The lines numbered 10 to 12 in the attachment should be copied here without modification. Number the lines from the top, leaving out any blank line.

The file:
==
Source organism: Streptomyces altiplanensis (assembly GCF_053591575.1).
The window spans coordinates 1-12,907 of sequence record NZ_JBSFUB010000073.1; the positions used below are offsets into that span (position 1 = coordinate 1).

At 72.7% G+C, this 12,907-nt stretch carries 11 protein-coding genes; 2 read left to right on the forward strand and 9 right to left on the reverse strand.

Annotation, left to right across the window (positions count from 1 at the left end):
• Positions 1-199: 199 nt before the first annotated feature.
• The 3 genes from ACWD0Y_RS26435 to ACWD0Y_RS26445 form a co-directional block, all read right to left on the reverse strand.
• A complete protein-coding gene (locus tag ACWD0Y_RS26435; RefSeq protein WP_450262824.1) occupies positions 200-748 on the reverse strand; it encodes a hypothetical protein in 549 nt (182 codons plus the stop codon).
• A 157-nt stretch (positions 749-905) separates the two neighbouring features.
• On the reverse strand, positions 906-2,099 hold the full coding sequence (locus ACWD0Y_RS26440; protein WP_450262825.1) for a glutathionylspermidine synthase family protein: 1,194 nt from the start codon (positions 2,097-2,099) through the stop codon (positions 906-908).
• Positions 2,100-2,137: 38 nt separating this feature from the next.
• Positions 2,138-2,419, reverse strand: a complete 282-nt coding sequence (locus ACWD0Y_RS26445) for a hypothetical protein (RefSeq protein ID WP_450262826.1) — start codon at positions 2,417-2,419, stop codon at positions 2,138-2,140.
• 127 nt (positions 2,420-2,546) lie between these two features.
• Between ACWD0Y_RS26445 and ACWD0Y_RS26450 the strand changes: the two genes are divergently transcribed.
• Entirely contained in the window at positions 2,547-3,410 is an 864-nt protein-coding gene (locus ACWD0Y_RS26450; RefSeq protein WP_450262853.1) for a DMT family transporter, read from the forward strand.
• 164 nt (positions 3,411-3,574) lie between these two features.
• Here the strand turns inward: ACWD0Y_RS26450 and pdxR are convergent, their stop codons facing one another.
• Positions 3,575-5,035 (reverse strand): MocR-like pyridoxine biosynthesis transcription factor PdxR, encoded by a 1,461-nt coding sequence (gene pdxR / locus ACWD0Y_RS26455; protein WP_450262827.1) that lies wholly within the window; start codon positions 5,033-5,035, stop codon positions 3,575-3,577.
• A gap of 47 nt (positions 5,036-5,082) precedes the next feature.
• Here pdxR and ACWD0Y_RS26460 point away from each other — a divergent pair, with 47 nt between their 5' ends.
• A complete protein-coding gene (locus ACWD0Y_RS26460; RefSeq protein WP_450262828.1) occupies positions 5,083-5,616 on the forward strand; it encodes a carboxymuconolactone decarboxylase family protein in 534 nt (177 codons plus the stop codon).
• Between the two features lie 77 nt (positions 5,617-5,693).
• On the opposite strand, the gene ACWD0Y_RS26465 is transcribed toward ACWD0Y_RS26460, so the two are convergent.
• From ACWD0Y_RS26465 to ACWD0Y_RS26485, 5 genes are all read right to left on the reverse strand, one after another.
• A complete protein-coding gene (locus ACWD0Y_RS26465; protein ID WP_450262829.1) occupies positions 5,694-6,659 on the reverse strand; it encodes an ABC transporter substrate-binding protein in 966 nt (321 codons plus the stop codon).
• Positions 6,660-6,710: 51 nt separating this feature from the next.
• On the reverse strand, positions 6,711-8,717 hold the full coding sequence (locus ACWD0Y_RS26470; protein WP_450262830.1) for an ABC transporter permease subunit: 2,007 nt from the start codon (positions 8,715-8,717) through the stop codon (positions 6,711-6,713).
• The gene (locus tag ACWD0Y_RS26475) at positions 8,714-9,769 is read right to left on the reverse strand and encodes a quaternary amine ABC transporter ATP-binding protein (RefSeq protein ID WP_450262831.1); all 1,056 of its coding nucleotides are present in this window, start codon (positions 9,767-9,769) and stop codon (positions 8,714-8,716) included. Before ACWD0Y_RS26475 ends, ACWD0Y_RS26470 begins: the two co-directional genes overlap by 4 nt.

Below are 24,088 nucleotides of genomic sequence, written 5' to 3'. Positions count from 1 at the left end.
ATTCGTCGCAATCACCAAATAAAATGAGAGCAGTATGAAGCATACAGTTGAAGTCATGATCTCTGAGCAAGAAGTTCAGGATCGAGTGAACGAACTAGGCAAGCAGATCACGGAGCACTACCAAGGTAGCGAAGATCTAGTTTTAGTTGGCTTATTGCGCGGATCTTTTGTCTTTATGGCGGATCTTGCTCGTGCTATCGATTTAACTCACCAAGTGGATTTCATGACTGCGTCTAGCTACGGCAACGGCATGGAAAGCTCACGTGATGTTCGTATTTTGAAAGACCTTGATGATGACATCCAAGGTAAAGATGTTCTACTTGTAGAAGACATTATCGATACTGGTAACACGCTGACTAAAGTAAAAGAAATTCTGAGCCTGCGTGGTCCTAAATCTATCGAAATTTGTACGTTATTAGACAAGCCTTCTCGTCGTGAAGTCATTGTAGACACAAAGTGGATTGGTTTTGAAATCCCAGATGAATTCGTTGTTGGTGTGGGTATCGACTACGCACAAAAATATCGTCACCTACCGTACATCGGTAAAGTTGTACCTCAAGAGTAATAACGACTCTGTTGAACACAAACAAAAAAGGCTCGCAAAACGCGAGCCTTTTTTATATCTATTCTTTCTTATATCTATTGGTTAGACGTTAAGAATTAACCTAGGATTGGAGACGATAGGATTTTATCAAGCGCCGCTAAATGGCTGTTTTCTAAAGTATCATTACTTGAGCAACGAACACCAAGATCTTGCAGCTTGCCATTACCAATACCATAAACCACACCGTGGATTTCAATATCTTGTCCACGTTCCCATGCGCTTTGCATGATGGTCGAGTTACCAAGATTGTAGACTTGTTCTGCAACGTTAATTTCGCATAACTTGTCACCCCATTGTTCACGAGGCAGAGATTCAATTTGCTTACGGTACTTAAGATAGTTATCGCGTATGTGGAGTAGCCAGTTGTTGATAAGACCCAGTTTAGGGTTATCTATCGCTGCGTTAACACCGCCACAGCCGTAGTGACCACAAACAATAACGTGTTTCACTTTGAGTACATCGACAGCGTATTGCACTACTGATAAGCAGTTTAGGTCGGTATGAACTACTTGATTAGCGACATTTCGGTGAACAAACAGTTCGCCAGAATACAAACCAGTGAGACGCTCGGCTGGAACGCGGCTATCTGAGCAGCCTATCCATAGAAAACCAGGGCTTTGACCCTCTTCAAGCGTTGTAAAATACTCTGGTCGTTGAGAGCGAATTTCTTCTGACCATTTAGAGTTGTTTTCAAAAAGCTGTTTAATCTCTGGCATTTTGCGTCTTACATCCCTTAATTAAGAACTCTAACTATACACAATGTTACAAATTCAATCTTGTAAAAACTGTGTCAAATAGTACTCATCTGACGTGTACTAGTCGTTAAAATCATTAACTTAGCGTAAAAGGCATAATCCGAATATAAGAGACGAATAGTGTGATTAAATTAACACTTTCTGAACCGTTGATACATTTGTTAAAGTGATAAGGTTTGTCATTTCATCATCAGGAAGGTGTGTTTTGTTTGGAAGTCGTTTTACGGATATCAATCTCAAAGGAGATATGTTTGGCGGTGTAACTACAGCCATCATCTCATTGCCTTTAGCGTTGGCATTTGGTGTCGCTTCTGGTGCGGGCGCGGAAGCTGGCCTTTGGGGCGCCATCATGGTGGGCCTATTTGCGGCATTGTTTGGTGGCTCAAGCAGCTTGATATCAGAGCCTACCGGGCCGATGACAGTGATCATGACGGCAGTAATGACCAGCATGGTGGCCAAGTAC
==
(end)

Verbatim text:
• Positions 2,100-2,137: 38 nt separating this feature from the next.
• Positions 2,138-2,419, reverse strand: a complete 282-nt coding sequence (locus ACWD0Y_RS26445) for a hypothetical protein (RefSeq protein ID WP_450262826.1) — start codon at positions 2,417-2,419, stop codon at positions 2,138-2,140.
• 127 nt (positions 2,420-2,546) lie between these two features.